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Tuesday, June 24, 2003



Returning pets soon
may skip quarantine


New quarantine rules are expected to be further revised to allow Hawaii pet owners to leave the state with their animals and forgo the 120-day waiting period upon returning, the state veterinarian told House lawmakers yesterday.

The new quarantine rules -- signed into law Sunday by Gov. Linda Lingle -- take effect Monday and are expected to ease a system that previously required that all cats and dogs be confined between one and four months.

Under the new rules, pet owners have to arrange vaccinations and blood tests for their animal at least 120 days prior to their arrival in Hawaii.

Dr. James Foppoli said he hopes to further ease the rules by allowing residents to forgo -- with clearance and proper blood work -- the 120-day waiting period upon returning to Hawaii.

Under the new rules, out-of-state pet owners whose animals meet specific requirements would be able to arrive at Honolulu Airport and leave with their pets within hours of arriving.

"This should be a very workable program, but the thing is that you have to be prepared to plan ahead," Foppoli said, adding that the risk of getting rabies in Hawaii because of the ease in rules has increased only minimally, if at all.

Foppoli said the department plans to relocate two to three employees from its main quarantine station in Halawa to the airport station. He could not say whether any employees would lose their jobs because of the expected decrease in animals at Halawa.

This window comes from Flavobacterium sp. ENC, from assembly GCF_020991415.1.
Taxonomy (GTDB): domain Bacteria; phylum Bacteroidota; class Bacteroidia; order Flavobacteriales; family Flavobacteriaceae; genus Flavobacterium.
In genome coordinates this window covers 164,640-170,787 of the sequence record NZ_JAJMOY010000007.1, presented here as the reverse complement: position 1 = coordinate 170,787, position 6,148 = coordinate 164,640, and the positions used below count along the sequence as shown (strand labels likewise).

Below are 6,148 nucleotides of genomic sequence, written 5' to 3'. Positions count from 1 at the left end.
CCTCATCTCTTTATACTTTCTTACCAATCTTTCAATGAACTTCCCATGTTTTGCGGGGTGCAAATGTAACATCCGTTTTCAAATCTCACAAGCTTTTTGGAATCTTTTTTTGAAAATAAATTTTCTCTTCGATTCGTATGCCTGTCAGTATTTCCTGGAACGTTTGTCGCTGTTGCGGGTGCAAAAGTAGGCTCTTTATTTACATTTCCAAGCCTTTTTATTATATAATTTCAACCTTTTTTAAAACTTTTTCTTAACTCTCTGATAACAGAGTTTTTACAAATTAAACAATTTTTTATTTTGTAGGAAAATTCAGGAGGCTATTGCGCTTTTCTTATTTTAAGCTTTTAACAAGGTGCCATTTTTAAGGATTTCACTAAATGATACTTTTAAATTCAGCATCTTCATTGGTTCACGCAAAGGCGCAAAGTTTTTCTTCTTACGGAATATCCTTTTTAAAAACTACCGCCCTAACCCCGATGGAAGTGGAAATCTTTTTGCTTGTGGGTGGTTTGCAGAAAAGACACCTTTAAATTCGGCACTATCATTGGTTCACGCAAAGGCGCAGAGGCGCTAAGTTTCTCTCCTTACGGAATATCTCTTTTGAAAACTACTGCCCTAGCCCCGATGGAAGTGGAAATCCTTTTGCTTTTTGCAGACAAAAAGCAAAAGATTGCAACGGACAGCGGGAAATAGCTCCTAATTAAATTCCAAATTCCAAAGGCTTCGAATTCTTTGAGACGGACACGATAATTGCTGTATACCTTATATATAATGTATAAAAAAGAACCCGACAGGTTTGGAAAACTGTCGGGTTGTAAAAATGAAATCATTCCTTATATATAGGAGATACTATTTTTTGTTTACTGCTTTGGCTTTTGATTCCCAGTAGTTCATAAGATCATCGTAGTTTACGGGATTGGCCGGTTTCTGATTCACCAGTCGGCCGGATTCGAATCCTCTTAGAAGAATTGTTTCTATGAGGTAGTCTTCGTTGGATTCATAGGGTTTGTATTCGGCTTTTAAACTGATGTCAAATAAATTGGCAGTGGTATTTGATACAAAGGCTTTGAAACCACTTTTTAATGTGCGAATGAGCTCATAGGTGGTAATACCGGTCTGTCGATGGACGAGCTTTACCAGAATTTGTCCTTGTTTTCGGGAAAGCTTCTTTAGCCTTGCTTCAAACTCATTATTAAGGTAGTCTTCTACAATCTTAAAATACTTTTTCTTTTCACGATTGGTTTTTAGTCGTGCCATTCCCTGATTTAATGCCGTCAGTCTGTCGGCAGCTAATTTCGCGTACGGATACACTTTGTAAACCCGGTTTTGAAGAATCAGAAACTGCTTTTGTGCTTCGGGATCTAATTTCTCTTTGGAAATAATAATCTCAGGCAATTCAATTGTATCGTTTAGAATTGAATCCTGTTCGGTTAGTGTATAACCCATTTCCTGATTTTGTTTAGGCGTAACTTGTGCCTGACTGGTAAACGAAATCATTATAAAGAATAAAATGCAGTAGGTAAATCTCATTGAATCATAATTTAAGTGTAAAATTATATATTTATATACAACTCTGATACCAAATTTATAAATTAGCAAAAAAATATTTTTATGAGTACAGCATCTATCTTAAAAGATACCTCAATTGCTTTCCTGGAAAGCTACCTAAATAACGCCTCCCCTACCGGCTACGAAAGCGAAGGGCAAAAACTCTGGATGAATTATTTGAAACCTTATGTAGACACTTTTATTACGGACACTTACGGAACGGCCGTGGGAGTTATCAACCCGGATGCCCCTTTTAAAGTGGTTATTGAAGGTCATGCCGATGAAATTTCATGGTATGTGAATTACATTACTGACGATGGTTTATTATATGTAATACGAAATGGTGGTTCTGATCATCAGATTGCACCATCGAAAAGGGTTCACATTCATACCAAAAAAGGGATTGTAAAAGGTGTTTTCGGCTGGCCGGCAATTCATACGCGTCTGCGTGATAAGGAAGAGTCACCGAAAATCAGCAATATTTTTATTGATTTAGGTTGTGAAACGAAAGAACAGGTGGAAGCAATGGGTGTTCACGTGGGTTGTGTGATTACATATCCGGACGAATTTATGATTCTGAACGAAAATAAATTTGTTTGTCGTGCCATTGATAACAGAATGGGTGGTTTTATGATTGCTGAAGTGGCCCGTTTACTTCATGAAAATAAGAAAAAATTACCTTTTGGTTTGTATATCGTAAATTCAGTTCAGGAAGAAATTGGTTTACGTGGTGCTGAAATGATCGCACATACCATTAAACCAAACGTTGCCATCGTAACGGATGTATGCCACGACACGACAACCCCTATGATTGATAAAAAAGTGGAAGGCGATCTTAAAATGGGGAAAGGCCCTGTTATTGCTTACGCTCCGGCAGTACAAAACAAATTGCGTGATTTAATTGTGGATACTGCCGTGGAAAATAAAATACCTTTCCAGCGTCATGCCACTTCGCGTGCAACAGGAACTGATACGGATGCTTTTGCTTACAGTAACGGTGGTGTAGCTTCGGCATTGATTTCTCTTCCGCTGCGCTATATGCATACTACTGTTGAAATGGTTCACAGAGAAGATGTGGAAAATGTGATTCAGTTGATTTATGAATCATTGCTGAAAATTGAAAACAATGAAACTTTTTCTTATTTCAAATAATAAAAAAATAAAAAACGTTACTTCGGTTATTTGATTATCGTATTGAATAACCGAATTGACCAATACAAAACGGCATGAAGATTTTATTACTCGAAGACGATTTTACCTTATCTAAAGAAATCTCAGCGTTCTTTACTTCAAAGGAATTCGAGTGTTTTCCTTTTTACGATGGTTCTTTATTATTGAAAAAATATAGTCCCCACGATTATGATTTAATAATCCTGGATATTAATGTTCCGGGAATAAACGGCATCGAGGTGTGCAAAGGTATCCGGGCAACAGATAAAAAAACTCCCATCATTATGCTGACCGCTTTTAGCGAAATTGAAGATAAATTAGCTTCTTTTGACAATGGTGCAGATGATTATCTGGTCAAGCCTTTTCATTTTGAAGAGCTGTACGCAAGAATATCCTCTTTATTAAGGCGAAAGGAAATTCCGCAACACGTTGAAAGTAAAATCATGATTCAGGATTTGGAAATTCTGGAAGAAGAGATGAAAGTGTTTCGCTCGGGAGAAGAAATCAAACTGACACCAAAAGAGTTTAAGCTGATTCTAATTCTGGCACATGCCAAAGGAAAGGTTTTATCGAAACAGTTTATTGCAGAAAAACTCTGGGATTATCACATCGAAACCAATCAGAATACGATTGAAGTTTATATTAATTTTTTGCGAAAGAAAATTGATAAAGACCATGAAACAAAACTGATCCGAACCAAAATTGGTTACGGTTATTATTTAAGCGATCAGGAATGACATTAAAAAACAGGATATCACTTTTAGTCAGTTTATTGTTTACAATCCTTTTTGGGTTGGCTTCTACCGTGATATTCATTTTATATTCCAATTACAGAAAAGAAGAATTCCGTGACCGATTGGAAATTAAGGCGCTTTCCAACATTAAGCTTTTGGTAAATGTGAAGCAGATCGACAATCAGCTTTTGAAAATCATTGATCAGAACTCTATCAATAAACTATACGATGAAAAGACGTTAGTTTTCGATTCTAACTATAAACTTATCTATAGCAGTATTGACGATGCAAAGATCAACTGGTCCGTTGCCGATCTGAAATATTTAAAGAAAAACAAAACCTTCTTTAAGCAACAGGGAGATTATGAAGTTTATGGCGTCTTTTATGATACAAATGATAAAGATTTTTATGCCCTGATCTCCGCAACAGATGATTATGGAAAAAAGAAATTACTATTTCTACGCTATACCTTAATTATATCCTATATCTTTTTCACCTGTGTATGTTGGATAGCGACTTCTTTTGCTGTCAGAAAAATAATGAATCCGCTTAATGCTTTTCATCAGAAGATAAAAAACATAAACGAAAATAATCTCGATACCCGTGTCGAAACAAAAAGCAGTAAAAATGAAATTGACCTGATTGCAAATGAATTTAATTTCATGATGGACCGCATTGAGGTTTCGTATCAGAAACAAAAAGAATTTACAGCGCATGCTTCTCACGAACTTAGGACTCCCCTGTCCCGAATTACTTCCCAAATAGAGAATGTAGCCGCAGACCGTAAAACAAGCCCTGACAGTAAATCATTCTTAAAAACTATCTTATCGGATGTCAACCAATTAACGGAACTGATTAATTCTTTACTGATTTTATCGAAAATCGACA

The new rules mean the state will be spending an estimated $500,000 less for animal shelter and feed. Foppoli said the department's quarantine fee structure was recalculated to allow for the drop in expenditures, noting that the department makes no profit from its pet quarantine stations.

The regulation changes were hailed by many pet owners who criticized the previous system as an undue burden.

Hawaiian Humane Society spokeswoman Eve Holt said she is pleased that the state has taken "into consideration the effectiveness of vaccination," adding, "We think that the majority of people will be able to meet the new requirements."

Under the old rules, about 75 percent of the 4,600 animals brought into the island last year qualified for 30-day quarantine, Foppoli said.

He said the military also is working to make it easier for its pet owners to move to Hawaii. Among the changes in the works is a plan to allow personnel to begin vaccination procedures and blood testing as soon as they know of their pending move, Foppoli said, noting that at present orders must be in hand before that can begin.

The military has accounted for 35 percent to 40 percent of all quarantined animals, according to the U.S. Pacific Command.

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